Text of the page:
“So you can get these drinks inside a blood bag, walk around the park and suck it,” said Seymour.
Dessert is just as fun and scary. The “It’s alive rice Krispie treat” is a green rice Krispie treat that looks like Frankenstein’s monster. They offer a pecan pie brownie bomb and “Murder Us” s’mores funnel cake.
And, of course, fall and Halloween wouldn’t be what it is without candy corn, pumpkins and squash. The Knott’s team incorporates those flavors in some food and drink items.
There’s a perilous pumpkin cheesecake funnel cake, a pumpkin spice latte and canine candy corn macaron dessert.
Zombie brain mint brownie stuffed churro (Spectrum News/Joseph Pimentel)
Seymour said that coming up with all these types of food is a year-long process.
As the team rolls out this year’s horrifying menu items, they are already busy developing concepts for next year’s Scary Farm.
“We’re always thinking of scary stuff,” he said. “What do people want to eat during the Scary Farm time? So we come up with many items, and around this time of year, we want to use available ingredients.”
When the team went over concepts for this year’s Scary Farm, they knew they wanted gumbo on the menu. But how were they going to make it creepy?
Knott’s Berry Farm’s chef Andre Lane suggested placing fried frog legs in the middle of the chicken and spicy sausage stew.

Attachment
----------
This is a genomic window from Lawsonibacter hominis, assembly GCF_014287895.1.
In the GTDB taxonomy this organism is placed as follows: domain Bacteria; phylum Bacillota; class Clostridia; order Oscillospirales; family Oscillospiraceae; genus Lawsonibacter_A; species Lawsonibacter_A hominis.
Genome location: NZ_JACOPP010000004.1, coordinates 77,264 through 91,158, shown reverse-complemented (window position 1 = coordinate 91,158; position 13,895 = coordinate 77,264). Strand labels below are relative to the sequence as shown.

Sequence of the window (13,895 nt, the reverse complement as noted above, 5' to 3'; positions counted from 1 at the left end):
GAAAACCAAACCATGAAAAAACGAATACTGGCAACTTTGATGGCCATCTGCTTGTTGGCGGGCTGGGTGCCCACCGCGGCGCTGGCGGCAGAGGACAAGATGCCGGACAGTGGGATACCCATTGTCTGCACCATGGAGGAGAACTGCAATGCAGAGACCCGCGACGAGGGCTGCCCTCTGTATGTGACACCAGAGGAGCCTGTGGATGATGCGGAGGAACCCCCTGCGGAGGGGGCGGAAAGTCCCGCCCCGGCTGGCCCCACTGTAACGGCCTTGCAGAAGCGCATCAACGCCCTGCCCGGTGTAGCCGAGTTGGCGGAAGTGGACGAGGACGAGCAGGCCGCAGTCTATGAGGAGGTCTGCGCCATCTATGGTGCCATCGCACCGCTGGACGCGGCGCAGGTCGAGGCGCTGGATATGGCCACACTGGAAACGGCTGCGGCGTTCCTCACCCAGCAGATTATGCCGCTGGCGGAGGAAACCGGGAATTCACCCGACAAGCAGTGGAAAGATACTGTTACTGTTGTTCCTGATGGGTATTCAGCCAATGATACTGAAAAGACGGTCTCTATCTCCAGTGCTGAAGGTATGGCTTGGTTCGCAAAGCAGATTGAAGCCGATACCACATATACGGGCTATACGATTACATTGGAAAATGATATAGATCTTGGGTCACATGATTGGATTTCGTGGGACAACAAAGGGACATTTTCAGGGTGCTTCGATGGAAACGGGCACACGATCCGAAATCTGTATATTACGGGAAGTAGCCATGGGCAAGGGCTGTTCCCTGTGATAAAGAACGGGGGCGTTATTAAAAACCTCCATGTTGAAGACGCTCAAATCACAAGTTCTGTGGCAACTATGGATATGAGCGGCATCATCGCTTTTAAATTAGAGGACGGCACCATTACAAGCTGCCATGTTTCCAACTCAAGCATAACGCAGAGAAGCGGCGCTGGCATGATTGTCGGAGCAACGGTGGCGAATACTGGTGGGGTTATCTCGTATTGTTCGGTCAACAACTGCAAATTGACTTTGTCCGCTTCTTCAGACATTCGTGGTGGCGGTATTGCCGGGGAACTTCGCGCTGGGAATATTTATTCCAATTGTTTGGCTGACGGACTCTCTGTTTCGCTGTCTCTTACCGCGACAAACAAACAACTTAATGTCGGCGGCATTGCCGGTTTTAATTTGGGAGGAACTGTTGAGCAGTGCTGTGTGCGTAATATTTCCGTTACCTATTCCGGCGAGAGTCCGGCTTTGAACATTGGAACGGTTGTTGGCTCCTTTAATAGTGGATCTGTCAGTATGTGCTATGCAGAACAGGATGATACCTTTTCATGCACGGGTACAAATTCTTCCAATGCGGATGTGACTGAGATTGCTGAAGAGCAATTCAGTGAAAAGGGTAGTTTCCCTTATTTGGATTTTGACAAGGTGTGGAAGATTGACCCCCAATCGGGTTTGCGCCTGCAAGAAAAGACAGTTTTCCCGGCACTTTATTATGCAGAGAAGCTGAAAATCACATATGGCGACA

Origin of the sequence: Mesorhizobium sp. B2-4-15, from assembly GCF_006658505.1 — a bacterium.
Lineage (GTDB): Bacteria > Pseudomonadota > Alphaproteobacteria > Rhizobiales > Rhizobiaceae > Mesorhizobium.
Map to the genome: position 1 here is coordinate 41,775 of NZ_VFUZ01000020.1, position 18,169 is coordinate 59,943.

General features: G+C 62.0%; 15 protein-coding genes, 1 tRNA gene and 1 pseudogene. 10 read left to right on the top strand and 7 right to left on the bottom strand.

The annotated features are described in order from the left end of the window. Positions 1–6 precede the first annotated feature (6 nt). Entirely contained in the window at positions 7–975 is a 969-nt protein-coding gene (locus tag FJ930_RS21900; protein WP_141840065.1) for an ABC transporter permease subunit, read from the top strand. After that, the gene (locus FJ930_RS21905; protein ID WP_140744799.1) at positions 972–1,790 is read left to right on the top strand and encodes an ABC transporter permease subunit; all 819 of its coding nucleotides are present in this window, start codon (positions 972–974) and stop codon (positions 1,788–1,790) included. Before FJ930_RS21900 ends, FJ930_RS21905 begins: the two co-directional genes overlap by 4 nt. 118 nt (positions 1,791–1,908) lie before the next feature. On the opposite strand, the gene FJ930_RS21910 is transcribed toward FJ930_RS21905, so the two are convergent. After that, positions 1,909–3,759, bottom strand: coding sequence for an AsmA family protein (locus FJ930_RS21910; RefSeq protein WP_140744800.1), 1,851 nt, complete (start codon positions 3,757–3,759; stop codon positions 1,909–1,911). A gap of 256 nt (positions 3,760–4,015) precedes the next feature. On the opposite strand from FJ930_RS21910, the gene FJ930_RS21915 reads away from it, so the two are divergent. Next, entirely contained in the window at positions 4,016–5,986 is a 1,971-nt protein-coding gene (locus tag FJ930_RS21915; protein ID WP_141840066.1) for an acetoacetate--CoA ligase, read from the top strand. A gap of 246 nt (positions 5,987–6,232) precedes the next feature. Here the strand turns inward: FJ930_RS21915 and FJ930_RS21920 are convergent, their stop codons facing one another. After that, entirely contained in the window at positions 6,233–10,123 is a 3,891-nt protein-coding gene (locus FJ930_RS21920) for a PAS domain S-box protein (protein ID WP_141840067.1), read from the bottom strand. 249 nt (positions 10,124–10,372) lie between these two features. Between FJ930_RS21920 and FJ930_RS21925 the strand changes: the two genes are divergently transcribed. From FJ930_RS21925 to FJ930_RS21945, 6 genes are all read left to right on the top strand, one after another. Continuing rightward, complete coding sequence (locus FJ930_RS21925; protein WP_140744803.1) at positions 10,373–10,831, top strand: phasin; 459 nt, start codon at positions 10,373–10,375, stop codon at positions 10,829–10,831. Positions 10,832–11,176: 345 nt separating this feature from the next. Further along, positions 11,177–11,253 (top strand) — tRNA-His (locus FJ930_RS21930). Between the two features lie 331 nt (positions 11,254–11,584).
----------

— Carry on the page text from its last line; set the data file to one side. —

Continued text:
“We were all like, ‘Oh gross,'” recalled Seymour. “But it looks fun and great like that. It kind of creeps people out.”
But some ideas, though, were too extreme even for a scary event.
For the creepy calamari, initially, Seymour wanted to fry the whole body of the squid with its head and tentacles and propped up on a wooden stick.
“No one wanted to eat it. It looks really cool, but no one wanted to eat it, so we ended up with [calamari] rings [on the stick],” he said. “It’s not exactly what we wanted, but it’s along the idea of how we wanted to play with it.”
Seymour said there are several rules of thumb the team follows when coming up with food and drinks for the event: It has to have some spice, kind of creepy and fun to do. Most items should also be grab-and-go, something people can buy and eat as they head to their next maze or scare zone.
The spooky crabby sushi and decomposing taco (Spectrum News/Joseph Pimentel)
The decomposing taco fits the bill: ground beef, shredded cheese, lettuce and diced tomatoes, and tortilla chips inside a bag.
“People love it,” said Seymour. “Everything is thrown in the bag. They can shake it up and eat it from the bag.”
Seymour knows not all the concepts the team creates will be well-received.
Some of the items presented during a media preview of the event on Thursday had mixed reviews. Some reviewers loved them — others not so much.
In terms of sales, Seymour said, the Hollow’s chicken and hatch chili pizza pie isn’t going to sell as well as the traditional plain cheese or pepperoni pizza.
But it’s good and essential to have, he said.
“You want different tastes and flavors in the park,” he said. “This is an opportunity to bring something new to Scary Farm, and it’s always fun to do something creepy.”